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Latest Posts

How Cigarette Nicotine Affects The Brain

I was recently asked to review a new textbook on Nicotine Psychopharmacology, containing 18 very thorough chapters describing the latest evidence on the effects of smoking and nicotine on the brain and behavior. Much of it, though interesting, was a very heavy read. But it occurred to me that it might be useful to try to summarize what the 544 pages in this new book suggests about the effects of nicotine and the reasons smokers get addicted. So here is an attempt to describe how nicotine addiction works, in simplified terms.

When a smoker inhales nicotine from a cigarette, the drug is carried to the brain in highly concentrated form within around 10-15 seconds. The drug then Read more »

This post, How Cigarette Nicotine Affects The Brain, was originally published on by Jonathan Foulds, Ph.D..

Quitting Smoking? Your Nicotine receptors Take Over A Month To Normalize

Nicotine withdrawal symptoms typically peak in the first week of abstinence and return to normal at around 3-4 weeks. It has long been known that certain nicotinic receptors (particularly the beta-2 subtype) are closely involved in nicotine addiction, and that smokers have a larger number of nicotine receptors in their brains than non-smokers. When the smoker quits, this large number of vacant, unstimulated receptors is believed to be involved in the resulting craving and distressing withdrawal (irritability, restlessness, depression, anxiety, poor concentration etc).

Earlier this year, a study published by Drs Kelly Cosgrove, Julie Staley and colleagues at Yale University, provided evidence on the time course of normalization of these receptors after quitting smoking. Read more »

This post, Quitting Smoking? Your Nicotine receptors Take Over A Month To Normalize, was originally published on by Jonathan Foulds, Ph.D..

Latest Interviews

IDEA Labs: Medical Students Take The Lead In Healthcare Innovation

It’s no secret that doctors are disappointed with the way that the U.S. healthcare system is evolving. Most feel helpless about improving their work conditions or solving technical problems in patient care. Fortunately one young medical student was undeterred by the mountain of disappointment carried by his senior clinician mentors…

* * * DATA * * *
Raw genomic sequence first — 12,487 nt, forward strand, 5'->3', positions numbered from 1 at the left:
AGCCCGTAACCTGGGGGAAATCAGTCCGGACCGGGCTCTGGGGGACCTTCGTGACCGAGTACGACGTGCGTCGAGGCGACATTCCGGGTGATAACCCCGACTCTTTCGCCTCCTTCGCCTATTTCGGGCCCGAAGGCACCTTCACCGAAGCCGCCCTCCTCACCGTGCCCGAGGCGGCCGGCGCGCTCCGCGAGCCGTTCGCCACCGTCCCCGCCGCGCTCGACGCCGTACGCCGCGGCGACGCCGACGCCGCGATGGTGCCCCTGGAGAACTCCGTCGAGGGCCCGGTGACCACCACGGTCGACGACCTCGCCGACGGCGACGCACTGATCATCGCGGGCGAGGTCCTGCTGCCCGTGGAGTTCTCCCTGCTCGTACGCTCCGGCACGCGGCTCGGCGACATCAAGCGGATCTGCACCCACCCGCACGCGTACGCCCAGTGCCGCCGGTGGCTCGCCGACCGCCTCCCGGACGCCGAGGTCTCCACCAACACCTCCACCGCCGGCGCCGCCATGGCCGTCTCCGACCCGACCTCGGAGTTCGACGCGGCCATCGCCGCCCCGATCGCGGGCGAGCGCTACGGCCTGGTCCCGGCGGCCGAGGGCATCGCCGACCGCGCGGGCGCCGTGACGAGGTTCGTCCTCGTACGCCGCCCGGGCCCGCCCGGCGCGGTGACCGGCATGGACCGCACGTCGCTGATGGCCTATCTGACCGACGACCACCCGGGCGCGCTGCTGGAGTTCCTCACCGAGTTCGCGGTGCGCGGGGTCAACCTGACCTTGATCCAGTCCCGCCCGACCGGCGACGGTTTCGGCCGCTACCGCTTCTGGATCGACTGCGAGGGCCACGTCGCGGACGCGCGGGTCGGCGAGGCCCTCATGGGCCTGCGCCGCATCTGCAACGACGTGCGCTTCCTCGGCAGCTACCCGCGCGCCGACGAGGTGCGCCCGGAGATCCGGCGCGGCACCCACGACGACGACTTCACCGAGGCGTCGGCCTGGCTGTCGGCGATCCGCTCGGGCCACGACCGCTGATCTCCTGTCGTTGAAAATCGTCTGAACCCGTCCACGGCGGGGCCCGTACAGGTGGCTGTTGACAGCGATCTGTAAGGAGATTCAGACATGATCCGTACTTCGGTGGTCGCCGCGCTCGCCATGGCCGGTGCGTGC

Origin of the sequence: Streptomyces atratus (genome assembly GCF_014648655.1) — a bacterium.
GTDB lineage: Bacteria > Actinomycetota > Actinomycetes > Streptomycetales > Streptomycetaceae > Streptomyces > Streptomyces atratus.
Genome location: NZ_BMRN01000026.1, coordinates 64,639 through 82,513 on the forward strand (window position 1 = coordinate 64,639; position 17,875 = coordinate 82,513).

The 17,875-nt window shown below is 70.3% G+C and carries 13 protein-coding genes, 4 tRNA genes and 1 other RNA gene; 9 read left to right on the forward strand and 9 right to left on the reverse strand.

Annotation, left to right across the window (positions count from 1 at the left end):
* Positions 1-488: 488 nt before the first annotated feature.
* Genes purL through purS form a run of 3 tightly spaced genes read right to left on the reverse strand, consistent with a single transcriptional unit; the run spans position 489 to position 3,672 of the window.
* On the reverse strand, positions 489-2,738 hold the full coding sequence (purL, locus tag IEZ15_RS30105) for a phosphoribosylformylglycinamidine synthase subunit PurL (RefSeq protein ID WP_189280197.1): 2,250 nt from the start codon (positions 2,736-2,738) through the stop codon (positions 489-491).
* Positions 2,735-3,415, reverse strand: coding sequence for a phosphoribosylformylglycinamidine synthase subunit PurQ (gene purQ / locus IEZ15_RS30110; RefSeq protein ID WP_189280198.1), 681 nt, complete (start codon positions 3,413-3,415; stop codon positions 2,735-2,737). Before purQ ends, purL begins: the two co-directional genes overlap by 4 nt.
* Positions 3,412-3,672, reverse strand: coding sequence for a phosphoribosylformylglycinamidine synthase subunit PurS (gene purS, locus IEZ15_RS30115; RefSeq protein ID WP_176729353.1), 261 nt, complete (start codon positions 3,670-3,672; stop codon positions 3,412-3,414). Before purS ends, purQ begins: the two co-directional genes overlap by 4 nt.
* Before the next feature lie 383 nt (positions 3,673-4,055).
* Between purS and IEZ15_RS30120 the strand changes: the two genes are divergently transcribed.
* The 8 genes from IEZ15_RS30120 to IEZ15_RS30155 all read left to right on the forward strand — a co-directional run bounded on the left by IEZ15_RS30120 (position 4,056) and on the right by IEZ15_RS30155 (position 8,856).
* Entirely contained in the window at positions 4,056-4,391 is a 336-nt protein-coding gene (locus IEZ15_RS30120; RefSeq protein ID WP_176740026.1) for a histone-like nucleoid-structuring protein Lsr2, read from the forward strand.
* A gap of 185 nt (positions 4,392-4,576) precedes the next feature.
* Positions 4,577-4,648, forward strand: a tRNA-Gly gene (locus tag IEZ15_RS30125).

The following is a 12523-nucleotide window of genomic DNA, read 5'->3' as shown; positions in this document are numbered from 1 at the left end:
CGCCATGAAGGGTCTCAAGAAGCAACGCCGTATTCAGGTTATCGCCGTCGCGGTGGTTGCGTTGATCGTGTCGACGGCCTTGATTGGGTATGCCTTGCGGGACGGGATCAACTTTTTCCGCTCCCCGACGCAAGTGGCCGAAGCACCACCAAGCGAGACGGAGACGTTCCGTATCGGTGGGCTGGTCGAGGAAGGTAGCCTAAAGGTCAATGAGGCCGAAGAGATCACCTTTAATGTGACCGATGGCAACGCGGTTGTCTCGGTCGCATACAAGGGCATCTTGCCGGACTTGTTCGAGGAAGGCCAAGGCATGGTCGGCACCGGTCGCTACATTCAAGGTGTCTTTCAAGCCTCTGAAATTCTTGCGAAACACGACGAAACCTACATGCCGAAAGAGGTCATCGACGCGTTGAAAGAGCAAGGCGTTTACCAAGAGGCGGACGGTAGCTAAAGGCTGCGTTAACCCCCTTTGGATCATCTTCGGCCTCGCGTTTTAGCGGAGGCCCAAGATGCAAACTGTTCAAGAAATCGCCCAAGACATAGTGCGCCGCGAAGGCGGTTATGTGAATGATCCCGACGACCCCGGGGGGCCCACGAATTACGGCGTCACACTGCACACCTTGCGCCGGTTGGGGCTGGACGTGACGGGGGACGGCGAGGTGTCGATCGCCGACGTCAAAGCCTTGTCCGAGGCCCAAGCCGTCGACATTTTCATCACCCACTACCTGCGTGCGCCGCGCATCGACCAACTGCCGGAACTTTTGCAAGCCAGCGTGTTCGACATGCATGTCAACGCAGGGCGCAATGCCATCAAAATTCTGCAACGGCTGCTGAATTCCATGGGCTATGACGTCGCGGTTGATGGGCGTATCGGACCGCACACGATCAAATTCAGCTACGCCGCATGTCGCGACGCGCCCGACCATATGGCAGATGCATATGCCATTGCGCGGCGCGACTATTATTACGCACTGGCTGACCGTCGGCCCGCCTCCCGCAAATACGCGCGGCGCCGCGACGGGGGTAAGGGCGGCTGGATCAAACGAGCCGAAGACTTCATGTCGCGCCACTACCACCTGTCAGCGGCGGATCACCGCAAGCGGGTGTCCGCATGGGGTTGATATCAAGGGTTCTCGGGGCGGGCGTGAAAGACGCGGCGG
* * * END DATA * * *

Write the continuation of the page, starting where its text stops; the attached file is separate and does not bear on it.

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How To Be A Successful Patient: Young Doctors Offer Some Advice

I am proud to be a part of the American Resident Project an initiative that promotes the writing of medical students residents and new physicians as they explore ideas for transforming American health care delivery. I recently had the opportunity to interview three of the writing fellows about how to…

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Latest Book Reviews

Book Review: Is Empathy Learned By Faking It Till It’s Real?

I m often asked to do book reviews on my blog and I rarely agree to them. This is because it takes me a long time to read a book and then if I don t enjoy it I figure the author would rather me remain silent than publish my…

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The Spirit Of The Place: Samuel Shem’s New Book May Depress You

When I was in medical school I read Samuel Shem s House Of God as a right of passage. At the time I found it to be a cynical yet eerily accurate portrayal of the underbelly of academic medicine. I gained comfort from its gallows humor and it made me…

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Eat To Save Your Life: Another Half-True Diet Book

I am hesitant to review diet books because they are so often a tangled mess of fact and fiction. Teasing out their truth from falsehood is about as exhausting as delousing a long-haired elementary school student. However after being approached by the authors’ PR agency with the promise of a…

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